seamus dubhghaill

Promoting Irish Culture and History from Little Rock, Arkansas, USA


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Republican Prisoner Denny Barry Dies on Hunger Strike

Irish Republican prisoner Denis “Denny” Barry dies on hunger strike in Newbridge internment camp on November 20, 1923, shortly after the Irish Civil War.

Barry is born into a farming family in Riverstick, ten miles south of Cork city, on July 15, 1883. He enjoys Gaelic culture and sport and is a prominent member of the Ballymartle hurling club. He later joins the famous Blackrock National Hurling Club where he wins four senior county championships in a row during the years of 1910 to 1913.

In 1913, Barry joins the newly formed Irish Volunteers. He is a member of the first Cork brigade and has been politically active in Sinn Féin. In 1915, he moves to Kilkenny to take up employment there, where he continues his volunteer activities. Shortly after the Easter Rising in 1916, he is arrested in Kilkenny in a British Government crackdown, and sent to Frongoch internment camp in North Wales. In 1917 he becomes election agent for W. T. Cosgrave in the Kilkenny by-election, one in which Cosgrave is successfully elected. However, just six years later he finds himself imprisoned by Cosgrave’s own government.

In 1922 Barry is imprisoned in Newbridge camp in Kildare and takes part in the hunger strike of 1923. On November 20, 1923, after 34 days protesting against the harsh regime and undignified conditions, he dies but even in death he is still refused dignity.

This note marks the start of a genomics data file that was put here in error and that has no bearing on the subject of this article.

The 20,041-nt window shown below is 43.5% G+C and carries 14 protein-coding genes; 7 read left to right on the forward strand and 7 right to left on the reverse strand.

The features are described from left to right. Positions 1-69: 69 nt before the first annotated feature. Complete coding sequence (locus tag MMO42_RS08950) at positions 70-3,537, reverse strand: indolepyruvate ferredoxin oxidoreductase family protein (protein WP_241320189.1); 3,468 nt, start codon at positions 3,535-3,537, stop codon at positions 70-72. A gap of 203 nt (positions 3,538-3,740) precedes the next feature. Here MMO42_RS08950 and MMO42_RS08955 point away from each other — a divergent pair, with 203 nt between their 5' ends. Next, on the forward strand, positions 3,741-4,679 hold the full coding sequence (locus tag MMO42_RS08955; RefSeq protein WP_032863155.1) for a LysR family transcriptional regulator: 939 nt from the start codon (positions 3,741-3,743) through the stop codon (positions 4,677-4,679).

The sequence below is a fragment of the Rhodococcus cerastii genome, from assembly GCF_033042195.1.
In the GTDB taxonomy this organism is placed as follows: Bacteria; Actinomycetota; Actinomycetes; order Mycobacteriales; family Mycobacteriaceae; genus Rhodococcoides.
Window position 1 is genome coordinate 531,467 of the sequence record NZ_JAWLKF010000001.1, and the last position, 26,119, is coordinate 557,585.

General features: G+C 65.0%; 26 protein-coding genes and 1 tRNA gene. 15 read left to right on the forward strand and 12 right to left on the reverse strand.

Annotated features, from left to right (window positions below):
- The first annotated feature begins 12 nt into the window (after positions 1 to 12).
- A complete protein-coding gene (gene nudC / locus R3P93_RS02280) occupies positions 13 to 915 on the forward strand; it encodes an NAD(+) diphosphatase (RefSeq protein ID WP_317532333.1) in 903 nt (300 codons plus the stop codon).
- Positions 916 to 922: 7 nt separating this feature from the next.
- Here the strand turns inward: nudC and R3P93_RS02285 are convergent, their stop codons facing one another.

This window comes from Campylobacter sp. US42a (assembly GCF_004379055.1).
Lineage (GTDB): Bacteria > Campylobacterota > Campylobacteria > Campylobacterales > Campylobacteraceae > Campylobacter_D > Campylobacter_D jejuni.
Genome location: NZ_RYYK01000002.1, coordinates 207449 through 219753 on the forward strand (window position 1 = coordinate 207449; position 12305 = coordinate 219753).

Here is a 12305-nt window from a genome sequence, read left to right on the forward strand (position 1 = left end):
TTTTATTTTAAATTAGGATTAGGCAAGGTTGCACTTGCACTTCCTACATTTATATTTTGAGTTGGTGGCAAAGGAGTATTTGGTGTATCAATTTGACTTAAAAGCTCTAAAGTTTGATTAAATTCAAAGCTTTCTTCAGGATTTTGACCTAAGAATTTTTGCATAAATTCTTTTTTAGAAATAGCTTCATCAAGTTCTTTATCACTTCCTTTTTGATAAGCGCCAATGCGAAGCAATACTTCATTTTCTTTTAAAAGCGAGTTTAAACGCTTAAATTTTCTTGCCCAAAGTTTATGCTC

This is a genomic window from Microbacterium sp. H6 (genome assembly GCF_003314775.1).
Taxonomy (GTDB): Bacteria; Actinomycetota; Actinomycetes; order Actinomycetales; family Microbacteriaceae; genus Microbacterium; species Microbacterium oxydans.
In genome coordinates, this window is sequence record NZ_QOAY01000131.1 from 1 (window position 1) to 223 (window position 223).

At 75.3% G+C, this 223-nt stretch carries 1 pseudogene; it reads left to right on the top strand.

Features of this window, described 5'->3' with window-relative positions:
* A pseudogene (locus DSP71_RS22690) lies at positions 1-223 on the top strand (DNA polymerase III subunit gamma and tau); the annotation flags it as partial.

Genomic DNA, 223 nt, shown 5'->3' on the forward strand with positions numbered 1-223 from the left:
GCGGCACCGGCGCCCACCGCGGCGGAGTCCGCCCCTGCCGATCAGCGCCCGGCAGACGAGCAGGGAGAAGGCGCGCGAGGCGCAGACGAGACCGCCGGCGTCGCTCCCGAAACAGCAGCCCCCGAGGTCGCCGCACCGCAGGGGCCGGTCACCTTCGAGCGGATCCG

Barry’s body is not released to his family and is instead, on the orders of Minister of Defence, Richard Mulcahy, buried in the grounds of Newbridge internment camp. The Barry family takes legal action against this and eventually receives the body, but this is not the last of their troubles.

Upon their arrival in Cork with Barry’s body, the Bishop of Cork, Daniel Cohalan, instructs his priests not to allow Barry’s funeral in any church. Ironically just a few short years before, Bishop Cohalan had been a strong vocal supporter of Terence MacSwiney, Sinn Féin Lord Mayor of Cork, who died on hunger strike in Brixton Prison.

Shortly after MacSwiney’s death, Bishop Cohalan’s attitude towards the Irish Republican Army (IRA) changes and he issues a decree condemning the IRA in which he states, “Anyone who shall within the diocese of Cork organise or take part in an ambush or in kidnapping or otherwise, shall be guilty of murder or attempted murder and shall incur by the very fact the censure of excommunication.”

On December 10, 1922, Bishop Cohalan preaches publicly his support for the Anglo-Irish Treaty which establishes the Irish Free State and he urges his flock to do the same. This leads to an even greater wedge between the Catholic Church and many IRA members, yet it is the incident with Barry that seriously taints the Bishop of Cork and the Catholic Church in republican eyes.

Because of Bishop Cohalan’s stern objection to Barry’s body being permitted into a Catholic church, his body has to lay in state in the Cork Sinn Féin headquarters on the Grand Parade in Cork city. He is then taken in a funeral procession to St. Finbarr’s Cemetery where he is buried in the Republican plot next to Terence MacSwiney, whose funeral Bishop Cohalan had presided over three years previously. In place of a priest is David Kent, Sinn Féin Teachta Dála for Cork and brother of Thomas Kent, who was executed for his part in the 1916 Rising. Kent gives an oration, recites the Rosary and sprinkles holy water on the grave.